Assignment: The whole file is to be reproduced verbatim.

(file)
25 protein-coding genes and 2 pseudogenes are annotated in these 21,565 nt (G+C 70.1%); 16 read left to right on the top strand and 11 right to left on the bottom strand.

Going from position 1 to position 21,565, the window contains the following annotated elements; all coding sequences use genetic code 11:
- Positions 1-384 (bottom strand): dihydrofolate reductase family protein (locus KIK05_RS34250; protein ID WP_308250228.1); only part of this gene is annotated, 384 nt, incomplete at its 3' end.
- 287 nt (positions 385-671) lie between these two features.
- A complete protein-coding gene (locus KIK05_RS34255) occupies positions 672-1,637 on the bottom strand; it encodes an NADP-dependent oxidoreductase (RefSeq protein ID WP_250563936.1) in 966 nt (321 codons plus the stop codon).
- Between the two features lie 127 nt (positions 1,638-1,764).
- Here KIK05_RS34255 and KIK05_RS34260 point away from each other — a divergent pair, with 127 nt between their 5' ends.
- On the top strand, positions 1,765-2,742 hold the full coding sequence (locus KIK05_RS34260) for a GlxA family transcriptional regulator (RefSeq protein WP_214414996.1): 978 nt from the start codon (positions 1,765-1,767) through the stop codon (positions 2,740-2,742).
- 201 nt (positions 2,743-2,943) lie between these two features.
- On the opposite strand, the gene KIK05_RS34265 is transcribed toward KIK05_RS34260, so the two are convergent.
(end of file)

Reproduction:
25 protein-coding genes and 2 pseudogenes are annotated in these 21,565 nt (G+C 70.1%); 16 read left to right on the top strand and 11 right to left on the bottom strand.

Going from position 1 to position 21,565, the window contains the following annotated elements; all coding sequences use genetic code 11:
- Positions 1-384 (bottom strand): dihydrofolate reductase family protein (locus KIK05_RS34250; protein ID WP_308250228.1); only part of this gene is annotated, 384 nt, incomplete at its 3' end.
- 287 nt (positions 385-671) lie between these two features.
- A complete protein-coding gene (locus KIK05_RS34255) occupies positions 672-1,637 on the bottom strand; it encodes an NADP-dependent oxidoreductase (RefSeq protein ID WP_250563936.1) in 966 nt (321 codons plus the stop codon).
- Between the two features lie 127 nt (positions 1,638-1,764).
- Here KIK05_RS34255 and KIK05_RS34260 point away from each other — a divergent pair, with 127 nt between their 5' ends.
- On the top strand, positions 1,765-2,742 hold the full coding sequence (locus KIK05_RS34260) for a GlxA family transcriptional regulator (RefSeq protein WP_214414996.1): 978 nt from the start codon (positions 1,765-1,767) through the stop codon (positions 2,740-2,742).
- 201 nt (positions 2,743-2,943) lie between these two features.
- On the opposite strand, the gene KIK05_RS34265 is transcribed toward KIK05_RS34260, so the two are convergent.